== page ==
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The cake itself turned out rather well, aside from forgetting to add any baking powder to the batter. I actually think I prefer it without too much spring, the batter still comes out light and fluffy; pillowy like a sponge cake but not as aerated – it still feels substantial as you sink your teeth into it. Unlike the last attempt at sponge cake, the sea of pots and pans that is my kitchen cupboards parted to reveal the electric mixer, which makes beating together eggs, flour, sugar and butter easy and breezy. I definitely recommend it.

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The failures began with the cake icing. For starters, I didn’t have any icing sugar so I wasn’t able to make a standard icing. Instead, I opted for an Italian meringue icing because I could use regular sugar to make syrup and I like how it spreads like a thick layer of cloud.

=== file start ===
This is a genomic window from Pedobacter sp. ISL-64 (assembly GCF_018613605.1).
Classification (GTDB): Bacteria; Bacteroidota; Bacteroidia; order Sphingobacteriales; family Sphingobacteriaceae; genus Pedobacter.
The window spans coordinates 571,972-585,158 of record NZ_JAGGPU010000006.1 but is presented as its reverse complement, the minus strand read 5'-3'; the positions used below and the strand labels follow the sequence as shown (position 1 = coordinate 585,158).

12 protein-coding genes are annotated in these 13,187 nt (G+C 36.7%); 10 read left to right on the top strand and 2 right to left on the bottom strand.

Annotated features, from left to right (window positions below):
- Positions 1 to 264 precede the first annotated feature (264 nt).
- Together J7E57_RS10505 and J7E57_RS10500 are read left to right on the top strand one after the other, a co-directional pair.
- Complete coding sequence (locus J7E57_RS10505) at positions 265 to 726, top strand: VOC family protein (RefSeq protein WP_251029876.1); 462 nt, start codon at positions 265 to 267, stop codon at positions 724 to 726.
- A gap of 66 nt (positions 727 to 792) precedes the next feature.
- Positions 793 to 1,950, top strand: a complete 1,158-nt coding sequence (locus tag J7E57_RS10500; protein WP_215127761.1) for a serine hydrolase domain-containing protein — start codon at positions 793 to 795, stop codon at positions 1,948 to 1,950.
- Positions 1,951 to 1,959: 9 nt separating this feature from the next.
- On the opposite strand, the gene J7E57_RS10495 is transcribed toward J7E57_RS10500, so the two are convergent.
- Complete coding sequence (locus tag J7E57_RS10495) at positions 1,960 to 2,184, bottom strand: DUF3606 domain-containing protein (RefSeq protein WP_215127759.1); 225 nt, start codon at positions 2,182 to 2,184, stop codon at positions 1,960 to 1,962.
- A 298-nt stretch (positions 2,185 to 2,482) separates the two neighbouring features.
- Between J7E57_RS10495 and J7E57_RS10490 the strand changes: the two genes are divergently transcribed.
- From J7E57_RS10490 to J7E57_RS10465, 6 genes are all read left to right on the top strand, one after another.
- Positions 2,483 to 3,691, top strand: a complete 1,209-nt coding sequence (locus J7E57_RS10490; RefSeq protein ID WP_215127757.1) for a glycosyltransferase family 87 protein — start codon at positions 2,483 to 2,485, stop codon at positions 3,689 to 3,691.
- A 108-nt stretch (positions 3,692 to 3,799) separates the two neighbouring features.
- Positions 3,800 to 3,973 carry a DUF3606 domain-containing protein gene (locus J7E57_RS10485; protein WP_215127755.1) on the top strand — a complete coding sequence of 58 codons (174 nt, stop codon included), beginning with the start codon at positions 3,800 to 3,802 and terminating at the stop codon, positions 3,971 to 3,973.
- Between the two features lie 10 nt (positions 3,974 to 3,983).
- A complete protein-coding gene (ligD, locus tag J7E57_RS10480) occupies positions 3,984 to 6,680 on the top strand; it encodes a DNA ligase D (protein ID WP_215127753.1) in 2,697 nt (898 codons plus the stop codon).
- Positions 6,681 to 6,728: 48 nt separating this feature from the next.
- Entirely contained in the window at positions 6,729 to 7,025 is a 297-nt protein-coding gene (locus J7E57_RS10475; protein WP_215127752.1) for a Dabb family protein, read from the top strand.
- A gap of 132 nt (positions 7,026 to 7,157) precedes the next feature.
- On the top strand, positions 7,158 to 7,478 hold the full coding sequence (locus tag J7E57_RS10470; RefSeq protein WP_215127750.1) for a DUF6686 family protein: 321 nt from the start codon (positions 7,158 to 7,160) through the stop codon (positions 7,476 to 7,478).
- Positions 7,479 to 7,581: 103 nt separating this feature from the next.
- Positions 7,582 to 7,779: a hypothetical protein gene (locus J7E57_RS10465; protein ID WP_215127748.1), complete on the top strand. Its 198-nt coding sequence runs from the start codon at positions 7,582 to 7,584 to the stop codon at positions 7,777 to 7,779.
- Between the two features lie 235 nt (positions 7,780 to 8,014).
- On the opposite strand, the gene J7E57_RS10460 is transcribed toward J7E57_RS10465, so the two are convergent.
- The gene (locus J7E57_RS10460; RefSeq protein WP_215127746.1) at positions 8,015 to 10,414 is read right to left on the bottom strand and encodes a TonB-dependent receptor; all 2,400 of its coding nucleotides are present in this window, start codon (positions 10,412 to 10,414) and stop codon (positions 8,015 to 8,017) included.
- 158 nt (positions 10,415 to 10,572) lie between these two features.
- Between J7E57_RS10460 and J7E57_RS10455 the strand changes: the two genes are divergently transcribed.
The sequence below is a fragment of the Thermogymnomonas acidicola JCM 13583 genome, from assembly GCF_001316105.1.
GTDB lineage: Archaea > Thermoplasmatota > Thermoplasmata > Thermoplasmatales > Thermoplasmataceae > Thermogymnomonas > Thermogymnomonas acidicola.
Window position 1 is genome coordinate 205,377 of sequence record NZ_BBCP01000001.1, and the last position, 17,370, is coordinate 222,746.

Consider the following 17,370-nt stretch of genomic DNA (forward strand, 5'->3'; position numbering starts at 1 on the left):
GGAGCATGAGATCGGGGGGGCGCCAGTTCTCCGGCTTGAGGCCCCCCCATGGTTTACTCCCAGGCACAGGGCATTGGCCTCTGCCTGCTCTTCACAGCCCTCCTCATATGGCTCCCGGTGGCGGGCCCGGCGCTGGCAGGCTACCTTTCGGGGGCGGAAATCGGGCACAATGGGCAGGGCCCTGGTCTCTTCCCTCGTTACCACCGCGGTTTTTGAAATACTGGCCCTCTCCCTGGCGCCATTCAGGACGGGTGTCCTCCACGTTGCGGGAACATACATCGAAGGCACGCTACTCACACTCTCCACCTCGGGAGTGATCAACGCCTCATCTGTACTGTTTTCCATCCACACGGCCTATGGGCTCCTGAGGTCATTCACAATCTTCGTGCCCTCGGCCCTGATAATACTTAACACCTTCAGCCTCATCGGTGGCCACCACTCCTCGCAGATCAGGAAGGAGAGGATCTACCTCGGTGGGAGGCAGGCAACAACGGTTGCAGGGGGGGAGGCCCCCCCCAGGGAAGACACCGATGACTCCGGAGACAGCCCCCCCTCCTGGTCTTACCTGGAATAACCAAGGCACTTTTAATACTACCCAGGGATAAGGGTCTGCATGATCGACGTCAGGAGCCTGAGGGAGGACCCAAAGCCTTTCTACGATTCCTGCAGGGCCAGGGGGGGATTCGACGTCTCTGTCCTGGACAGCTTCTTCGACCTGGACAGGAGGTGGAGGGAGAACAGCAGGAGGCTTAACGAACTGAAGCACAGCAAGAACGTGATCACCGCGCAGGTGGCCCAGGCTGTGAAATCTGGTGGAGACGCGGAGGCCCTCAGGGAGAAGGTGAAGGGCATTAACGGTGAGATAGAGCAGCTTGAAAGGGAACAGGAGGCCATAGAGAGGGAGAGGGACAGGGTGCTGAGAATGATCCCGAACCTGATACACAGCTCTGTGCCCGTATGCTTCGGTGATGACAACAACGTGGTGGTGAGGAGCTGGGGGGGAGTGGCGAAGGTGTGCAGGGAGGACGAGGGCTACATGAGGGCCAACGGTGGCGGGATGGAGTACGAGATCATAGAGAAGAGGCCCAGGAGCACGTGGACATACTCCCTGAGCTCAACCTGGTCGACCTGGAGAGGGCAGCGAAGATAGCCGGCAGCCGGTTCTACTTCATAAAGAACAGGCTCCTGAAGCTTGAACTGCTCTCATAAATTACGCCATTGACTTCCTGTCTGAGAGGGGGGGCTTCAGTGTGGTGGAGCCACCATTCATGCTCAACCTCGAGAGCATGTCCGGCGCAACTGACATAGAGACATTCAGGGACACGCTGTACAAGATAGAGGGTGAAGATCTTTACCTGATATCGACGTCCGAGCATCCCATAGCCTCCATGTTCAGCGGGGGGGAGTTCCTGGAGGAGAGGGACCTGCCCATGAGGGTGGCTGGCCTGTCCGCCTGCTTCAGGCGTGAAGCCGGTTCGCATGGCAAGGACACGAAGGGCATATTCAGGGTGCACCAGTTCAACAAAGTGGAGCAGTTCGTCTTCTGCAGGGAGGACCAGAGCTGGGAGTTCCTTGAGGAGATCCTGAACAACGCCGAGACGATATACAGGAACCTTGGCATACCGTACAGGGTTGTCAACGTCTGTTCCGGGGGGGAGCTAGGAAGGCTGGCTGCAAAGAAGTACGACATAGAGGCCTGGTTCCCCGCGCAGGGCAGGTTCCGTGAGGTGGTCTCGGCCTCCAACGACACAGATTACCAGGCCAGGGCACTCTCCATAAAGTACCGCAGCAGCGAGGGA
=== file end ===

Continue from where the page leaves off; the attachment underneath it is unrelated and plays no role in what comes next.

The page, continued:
Whisk one egg white to firm peaks, soft peaks won’t cut it and you will end up whisking for what seems like days. I added a teaspoon of vanilla essence and a tablespoon of peppermint syrup.

Heat 200grams of sugar with a ¼ cup of water to make a boiling simple syrup. Once it is as clear as glacier water and looks like molten glass, it’s ready. One of the (only) draw cards of Italian meringue is that there is no need to cook it, so you need the syrup to be terrifyingly hot to cook the egg whites. The heat also gives the egg fluff that little shock it needs to puff up nicely.